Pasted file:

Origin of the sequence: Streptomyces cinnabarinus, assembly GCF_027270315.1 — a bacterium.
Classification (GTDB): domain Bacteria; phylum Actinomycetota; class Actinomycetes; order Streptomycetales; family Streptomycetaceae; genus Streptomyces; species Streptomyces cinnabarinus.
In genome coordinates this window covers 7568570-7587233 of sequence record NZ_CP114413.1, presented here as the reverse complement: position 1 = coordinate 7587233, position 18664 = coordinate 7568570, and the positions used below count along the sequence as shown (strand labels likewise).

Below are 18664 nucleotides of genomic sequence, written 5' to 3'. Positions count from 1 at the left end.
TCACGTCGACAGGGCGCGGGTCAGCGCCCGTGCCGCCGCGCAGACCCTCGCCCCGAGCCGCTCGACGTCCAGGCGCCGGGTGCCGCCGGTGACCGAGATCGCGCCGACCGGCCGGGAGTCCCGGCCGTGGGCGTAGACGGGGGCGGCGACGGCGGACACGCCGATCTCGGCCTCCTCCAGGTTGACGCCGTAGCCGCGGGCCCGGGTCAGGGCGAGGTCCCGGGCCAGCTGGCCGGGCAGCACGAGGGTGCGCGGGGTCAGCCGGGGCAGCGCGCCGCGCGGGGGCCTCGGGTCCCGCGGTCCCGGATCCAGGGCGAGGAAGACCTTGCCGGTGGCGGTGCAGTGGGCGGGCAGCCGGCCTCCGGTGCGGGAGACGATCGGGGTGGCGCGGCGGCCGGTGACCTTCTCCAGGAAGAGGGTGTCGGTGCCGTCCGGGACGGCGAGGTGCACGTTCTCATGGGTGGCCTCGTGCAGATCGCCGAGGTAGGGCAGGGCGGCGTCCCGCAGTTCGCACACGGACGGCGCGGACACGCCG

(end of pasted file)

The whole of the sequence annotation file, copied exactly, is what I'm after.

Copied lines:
Origin of the sequence: Streptomyces cinnabarinus, assembly GCF_027270315.1 — a bacterium.
Classification (GTDB): domain Bacteria; phylum Actinomycetota; class Actinomycetes; order Streptomycetales; family Streptomycetaceae; genus Streptomyces; species Streptomyces cinnabarinus.
In genome coordinates this window covers 7568570-7587233 of sequence record NZ_CP114413.1, presented here as the reverse complement: position 1 = coordinate 7587233, position 18664 = coordinate 7568570, and the positions used below count along the sequence as shown (strand labels likewise).

Below are 18664 nucleotides of genomic sequence, written 5' to 3'. Positions count from 1 at the left end.
TCACGTCGACAGGGCGCGGGTCAGCGCCCGTGCCGCCGCGCAGACCCTCGCCCCGAGCCGCTCGACGTCCAGGCGCCGGGTGCCGCCGGTGACCGAGATCGCGCCGACCGGCCGGGAGTCCCGGCCGTGGGCGTAGACGGGGGCGGCGACGGCGGACACGCCGATCTCGGCCTCCTCCAGGTTGACGCCGTAGCCGCGGGCCCGGGTCAGGGCGAGGTCCCGGGCCAGCTGGCCGGGCAGCACGAGGGTGCGCGGGGTCAGCCGGGGCAGCGCGCCGCGCGGGGGCCTCGGGTCCCGCGGTCCCGGATCCAGGGCGAGGAAGACCTTGCCGGTGGCGGTGCAGTGGGCGGGCAGCCGGCCTCCGGTGCGGGAGACGATCGGGGTGGCGCGGCGGCCGGTGACCTTCTCCAGGAAGAGGGTGTCGGTGCCGTCCGGGACGGCGAGGTGCACGTTCTCATGGGTGGCCTCGTGCAGATCGCCGAGGTAGGGCAGGGCGGCGTCCCGCAGTTCGCACACGGACGGCGCGGACACGCCG